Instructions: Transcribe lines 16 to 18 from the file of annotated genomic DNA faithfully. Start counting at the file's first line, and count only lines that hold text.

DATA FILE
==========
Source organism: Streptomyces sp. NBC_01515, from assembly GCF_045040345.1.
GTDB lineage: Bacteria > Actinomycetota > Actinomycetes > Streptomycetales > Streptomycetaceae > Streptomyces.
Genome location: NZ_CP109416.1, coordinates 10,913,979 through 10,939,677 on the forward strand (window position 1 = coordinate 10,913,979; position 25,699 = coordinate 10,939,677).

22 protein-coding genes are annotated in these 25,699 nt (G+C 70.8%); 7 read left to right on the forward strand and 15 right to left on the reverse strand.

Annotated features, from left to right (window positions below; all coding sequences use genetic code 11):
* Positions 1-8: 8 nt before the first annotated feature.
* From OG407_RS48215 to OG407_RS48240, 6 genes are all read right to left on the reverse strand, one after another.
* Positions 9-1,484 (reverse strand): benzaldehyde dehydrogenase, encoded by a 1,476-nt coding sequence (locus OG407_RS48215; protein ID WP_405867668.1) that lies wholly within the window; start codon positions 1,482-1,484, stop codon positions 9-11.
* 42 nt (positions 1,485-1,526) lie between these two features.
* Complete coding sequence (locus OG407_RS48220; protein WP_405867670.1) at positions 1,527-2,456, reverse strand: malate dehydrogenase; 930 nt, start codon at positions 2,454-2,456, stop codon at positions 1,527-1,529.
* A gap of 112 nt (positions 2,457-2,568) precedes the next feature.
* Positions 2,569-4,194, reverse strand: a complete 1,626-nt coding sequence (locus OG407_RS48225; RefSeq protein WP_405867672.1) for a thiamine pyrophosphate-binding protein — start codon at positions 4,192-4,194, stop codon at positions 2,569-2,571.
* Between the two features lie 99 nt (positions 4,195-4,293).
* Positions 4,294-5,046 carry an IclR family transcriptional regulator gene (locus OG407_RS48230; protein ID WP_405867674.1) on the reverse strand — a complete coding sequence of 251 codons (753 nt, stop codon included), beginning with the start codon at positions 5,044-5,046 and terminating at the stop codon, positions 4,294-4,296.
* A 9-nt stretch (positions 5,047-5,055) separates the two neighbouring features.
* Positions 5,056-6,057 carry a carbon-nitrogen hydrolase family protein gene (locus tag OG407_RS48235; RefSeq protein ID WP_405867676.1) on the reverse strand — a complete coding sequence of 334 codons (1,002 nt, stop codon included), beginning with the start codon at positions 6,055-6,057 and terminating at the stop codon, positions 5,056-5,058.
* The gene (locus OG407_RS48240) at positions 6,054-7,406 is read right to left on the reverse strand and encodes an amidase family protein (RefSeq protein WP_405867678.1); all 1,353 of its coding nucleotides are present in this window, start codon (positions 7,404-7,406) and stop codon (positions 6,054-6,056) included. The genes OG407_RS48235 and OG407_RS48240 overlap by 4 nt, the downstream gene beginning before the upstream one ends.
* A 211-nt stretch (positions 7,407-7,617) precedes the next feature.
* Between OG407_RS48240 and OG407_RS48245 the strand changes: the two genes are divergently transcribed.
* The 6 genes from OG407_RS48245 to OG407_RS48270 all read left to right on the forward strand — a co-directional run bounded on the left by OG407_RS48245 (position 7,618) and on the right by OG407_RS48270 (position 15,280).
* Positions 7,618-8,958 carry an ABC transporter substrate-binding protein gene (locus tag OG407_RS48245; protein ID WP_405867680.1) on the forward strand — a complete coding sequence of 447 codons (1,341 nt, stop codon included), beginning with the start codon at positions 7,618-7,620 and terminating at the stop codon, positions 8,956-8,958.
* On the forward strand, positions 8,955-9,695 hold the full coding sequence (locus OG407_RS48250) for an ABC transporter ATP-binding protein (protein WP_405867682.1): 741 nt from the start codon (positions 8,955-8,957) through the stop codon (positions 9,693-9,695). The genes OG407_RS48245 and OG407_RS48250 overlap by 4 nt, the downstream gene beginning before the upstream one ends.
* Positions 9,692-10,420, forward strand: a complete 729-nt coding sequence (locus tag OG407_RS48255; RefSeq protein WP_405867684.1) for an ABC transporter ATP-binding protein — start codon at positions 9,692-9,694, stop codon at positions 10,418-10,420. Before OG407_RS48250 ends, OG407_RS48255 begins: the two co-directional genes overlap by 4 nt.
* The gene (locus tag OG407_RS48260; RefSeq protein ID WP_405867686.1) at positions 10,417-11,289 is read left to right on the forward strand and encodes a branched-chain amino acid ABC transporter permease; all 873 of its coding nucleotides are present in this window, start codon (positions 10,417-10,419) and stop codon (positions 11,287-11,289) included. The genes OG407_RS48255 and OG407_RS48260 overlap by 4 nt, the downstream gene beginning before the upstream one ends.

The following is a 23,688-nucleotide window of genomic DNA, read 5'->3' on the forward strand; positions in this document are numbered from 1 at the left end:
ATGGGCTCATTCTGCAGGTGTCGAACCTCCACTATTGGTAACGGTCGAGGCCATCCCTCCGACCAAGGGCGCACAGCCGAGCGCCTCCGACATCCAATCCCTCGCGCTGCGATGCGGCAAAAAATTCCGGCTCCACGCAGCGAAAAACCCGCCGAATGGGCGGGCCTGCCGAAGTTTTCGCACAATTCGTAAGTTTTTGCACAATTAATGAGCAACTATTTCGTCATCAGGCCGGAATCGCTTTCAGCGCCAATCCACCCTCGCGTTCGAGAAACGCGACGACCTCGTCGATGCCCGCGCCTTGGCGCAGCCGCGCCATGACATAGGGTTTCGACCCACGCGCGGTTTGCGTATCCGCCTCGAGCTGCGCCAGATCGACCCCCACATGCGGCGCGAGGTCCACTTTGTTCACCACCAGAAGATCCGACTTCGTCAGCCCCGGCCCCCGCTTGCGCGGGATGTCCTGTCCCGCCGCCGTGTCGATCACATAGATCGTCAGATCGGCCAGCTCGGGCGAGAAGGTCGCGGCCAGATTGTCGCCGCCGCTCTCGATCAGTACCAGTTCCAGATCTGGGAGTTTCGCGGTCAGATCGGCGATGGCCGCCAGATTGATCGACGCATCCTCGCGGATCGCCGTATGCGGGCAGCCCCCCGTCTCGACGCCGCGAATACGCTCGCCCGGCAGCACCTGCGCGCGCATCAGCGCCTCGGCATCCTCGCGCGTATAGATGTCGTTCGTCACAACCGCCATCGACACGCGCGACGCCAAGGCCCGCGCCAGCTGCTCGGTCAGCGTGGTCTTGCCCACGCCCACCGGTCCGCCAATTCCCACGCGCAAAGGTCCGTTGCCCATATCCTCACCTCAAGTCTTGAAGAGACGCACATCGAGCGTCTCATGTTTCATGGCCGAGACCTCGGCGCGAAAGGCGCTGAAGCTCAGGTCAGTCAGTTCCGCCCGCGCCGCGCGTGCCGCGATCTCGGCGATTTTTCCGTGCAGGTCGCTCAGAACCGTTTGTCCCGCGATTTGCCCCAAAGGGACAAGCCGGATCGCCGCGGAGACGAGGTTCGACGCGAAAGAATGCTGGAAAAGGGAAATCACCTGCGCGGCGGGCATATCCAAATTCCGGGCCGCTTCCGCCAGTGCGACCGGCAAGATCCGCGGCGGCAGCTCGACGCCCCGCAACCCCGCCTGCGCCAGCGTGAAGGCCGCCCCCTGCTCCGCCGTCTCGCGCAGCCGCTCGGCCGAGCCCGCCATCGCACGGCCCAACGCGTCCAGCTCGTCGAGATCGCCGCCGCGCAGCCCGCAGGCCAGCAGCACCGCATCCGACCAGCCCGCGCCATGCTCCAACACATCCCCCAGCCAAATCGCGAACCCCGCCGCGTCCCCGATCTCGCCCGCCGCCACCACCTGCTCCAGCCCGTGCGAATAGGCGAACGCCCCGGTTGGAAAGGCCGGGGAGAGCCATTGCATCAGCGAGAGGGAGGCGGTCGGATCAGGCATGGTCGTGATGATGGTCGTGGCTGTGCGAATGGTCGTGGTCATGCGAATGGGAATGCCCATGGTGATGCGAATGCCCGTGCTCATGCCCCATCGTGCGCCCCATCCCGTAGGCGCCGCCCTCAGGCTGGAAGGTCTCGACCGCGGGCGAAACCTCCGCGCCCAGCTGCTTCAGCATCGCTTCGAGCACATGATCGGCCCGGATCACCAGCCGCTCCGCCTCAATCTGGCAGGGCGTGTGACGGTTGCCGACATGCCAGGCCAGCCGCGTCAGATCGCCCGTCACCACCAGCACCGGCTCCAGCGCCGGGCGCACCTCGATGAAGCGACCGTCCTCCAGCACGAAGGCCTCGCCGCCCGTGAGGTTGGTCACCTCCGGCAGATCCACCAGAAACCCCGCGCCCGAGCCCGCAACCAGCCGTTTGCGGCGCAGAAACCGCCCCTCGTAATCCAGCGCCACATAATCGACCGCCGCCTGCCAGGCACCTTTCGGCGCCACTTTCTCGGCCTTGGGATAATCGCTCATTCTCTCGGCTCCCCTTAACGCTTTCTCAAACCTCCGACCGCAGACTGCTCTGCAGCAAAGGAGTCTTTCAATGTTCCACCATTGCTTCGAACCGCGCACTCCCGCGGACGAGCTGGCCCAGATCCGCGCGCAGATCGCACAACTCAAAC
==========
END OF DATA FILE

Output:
* Positions 5,056-6,057 carry a carbon-nitrogen hydrolase family protein gene (locus tag OG407_RS48235; RefSeq protein ID WP_405867676.1) on the reverse strand — a complete coding sequence of 334 codons (1,002 nt, stop codon included), beginning with the start codon at positions 6,055-6,057 and terminating at the stop codon, positions 5,056-5,058.
* The gene (locus OG407_RS48240) at positions 6,054-7,406 is read right to left on the reverse strand and encodes an amidase family protein (RefSeq protein WP_405867678.1); all 1,353 of its coding nucleotides are present in this window, start codon (positions 7,404-7,406) and stop codon (positions 6,054-6,056) included. The genes OG407_RS48235 and OG407_RS48240 overlap by 4 nt, the downstream gene beginning before the upstream one ends.
* A 211-nt stretch (positions 7,407-7,617) precedes the next feature.